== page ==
In addition to writing about what I learned from the Sherpas in Nepal, I often write on TheSherpaPath.com about people in the West whom I have come across and I believe have a Sherpa-like quality, which we can learn from. Serena Williams is one of those people. I had the honor of meeting her at the Sports Illustrated Sportsperson of the Year award ceremony last year. We then spent more time together on set for the production of two TV shoots for MINI featuring Serena.
Serena Williams just won Wimbledon for a historic 22nd Grand Slam title (tying Steffi Graf). And in the same day she won the Doubles Championship with her sister Venus. Impressive to say the least. Serena has a passion on the court that allows her to tap into a level of power that often overwhelms opponents. In the documentary “Serena” we learn that she has access to a “switch” that she can “turn on” when it is needed in a match. This is the intensity switch that ignites a new level of power for her to perform.
Serena has talked about feeling pressure as the historic Grand Slam count approached the record. While none of us can understand the pressure that a world class champion feels as they approach a milestone in front of millions, in business and in life we can all learn something else, equally important from Serena.
Being a tennis fan and weekend player, I was a bit nervous when the opportunity arose to volley with Serena on set during our most recent commercial production a few weeks ago. The behind the scene footage required Serena to hit quick volleys and not only was I willing to “do what was needed for the job” but I quickly changed into all-whites for the three minute hitting session (after all, Wimbledon was her next tourny to prepare for).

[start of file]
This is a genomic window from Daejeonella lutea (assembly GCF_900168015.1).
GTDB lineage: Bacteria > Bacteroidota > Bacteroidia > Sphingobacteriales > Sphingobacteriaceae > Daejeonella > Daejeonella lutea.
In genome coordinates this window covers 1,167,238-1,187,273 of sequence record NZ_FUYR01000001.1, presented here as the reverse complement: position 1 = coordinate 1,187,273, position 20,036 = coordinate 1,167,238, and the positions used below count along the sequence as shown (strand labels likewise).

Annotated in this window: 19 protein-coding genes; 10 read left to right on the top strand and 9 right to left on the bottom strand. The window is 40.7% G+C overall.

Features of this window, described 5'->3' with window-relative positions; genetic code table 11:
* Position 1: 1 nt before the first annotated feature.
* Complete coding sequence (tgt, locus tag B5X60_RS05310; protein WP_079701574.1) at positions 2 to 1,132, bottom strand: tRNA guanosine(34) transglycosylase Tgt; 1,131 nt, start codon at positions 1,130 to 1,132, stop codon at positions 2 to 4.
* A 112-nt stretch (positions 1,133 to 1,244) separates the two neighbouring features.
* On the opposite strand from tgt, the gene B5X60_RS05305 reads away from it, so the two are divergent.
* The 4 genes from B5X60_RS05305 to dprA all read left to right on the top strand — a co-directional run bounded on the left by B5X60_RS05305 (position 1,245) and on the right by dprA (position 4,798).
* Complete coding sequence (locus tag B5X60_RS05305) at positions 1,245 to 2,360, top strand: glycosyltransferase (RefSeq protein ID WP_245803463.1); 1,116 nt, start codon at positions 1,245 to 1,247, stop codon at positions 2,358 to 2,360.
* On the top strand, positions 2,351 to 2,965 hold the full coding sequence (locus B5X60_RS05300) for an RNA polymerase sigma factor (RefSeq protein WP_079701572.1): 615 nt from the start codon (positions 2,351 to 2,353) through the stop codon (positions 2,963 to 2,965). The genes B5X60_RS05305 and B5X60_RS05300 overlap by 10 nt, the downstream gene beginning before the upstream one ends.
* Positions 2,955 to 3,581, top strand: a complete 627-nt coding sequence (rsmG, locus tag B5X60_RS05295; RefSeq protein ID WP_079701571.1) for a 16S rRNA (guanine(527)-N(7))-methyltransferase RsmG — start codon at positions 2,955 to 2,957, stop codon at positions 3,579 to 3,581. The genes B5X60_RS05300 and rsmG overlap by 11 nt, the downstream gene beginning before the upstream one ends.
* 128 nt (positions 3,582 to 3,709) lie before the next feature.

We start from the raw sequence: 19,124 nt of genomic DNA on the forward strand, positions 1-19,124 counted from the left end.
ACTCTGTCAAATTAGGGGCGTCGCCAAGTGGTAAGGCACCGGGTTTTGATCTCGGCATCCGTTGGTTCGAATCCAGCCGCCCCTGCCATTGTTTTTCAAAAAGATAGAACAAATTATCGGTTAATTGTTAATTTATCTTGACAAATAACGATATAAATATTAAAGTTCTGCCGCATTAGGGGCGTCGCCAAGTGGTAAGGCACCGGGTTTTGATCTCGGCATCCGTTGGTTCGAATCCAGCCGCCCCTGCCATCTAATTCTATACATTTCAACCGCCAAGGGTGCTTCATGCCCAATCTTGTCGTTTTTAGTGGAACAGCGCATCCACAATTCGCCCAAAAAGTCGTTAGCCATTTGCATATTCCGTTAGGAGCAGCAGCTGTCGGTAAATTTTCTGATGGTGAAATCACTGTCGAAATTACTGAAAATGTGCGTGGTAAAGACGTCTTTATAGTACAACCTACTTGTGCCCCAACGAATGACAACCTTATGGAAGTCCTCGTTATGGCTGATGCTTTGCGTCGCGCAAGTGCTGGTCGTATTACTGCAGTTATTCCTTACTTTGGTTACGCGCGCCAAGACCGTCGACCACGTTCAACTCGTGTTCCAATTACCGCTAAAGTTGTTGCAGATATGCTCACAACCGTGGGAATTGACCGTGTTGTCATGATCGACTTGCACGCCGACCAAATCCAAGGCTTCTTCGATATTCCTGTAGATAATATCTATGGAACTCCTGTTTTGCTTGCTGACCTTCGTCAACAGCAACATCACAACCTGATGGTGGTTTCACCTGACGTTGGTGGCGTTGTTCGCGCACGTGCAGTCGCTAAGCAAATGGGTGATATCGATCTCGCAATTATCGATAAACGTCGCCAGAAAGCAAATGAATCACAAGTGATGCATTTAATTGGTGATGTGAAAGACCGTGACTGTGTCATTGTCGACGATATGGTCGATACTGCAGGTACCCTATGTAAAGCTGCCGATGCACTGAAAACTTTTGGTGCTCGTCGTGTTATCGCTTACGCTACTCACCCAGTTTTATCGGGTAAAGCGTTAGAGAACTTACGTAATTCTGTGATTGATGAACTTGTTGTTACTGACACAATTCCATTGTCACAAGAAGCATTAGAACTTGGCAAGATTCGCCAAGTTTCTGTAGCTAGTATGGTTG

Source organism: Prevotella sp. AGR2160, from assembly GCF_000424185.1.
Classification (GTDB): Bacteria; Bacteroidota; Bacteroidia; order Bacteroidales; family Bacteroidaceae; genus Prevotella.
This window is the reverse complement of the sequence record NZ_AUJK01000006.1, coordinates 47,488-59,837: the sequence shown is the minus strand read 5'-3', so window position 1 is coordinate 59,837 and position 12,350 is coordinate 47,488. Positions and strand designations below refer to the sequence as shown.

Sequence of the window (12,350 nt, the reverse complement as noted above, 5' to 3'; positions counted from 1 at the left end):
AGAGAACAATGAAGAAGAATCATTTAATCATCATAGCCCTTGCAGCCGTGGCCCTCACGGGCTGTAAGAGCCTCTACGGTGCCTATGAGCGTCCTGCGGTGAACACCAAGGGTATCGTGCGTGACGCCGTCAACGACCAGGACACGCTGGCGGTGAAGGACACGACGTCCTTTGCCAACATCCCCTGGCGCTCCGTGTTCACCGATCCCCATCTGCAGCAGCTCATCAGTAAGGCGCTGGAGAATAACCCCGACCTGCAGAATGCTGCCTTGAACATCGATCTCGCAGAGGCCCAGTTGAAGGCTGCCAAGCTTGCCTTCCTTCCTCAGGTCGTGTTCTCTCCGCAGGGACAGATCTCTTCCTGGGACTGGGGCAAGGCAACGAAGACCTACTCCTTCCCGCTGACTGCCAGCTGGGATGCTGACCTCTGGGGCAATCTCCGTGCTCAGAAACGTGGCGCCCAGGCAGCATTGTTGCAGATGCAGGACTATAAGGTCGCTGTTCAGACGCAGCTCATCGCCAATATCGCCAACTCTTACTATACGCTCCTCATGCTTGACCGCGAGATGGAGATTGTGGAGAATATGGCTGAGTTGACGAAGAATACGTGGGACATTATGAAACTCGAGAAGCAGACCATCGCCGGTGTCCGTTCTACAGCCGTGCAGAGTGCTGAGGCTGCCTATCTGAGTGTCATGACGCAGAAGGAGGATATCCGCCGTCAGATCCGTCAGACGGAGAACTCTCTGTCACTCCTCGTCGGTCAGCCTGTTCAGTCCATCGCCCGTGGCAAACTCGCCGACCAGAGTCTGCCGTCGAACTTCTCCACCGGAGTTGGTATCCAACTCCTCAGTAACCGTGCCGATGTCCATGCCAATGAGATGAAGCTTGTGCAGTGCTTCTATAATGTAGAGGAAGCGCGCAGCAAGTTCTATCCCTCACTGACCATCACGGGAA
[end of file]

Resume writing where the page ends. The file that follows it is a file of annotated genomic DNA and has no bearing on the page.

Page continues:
I didn’t expect Serena to tap into the intensity that she shows on the court when we hit back and forth. And thankfully for my ego and rib cage we hit simple, steady volleys. But, what surprised me and I believe is Sherpa-like is that Serena can still be child-like in her enjoyment. It can be seen in Serena’s smile. It’s this combination of tenacity and warmth that is unique and that which we can learn from. It takes perspective to right-size a situation and a level of self awareness to know when to enjoy oneself.
Having the ability to turn on the intensity and then to enjoy the fun is something I can struggle with at times. But, not that day. I was completely present and enjoying every moment. When we were done hitting I reverted back into my MINI marketing role making sure that we were getting the shots we needed for the ad, (after I changed out of my tennis whites into regular business clothes). The smile hasn’t left my face.